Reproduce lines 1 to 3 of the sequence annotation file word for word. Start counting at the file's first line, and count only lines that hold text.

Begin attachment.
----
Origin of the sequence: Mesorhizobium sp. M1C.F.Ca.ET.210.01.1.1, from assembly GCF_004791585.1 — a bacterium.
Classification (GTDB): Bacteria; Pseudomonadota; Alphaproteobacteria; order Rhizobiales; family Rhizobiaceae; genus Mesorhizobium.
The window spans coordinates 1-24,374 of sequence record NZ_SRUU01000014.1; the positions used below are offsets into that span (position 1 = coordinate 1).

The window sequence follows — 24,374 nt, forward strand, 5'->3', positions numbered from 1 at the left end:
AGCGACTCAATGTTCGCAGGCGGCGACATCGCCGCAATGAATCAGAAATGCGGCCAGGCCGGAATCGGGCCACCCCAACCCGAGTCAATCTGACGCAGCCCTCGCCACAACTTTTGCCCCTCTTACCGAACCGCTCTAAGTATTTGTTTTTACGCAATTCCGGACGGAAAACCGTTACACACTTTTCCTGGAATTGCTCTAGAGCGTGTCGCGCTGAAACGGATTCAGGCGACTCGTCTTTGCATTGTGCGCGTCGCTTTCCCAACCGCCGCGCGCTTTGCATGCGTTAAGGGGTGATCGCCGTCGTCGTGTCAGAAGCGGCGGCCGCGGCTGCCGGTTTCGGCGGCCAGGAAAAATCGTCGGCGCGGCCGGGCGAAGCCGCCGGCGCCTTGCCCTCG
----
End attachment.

Origin of the sequence: Mesorhizobium sp. M1C.F.Ca.ET.210.01.1.1, from assembly GCF_004791585.1 — a bacterium.
Classification (GTDB): Bacteria; Pseudomonadota; Alphaproteobacteria; order Rhizobiales; family Rhizobiaceae; genus Mesorhizobium.
The window spans coordinates 1-24,374 of sequence record NZ_SRUU01000014.1; the positions used below are offsets into that span (position 1 = coordinate 1).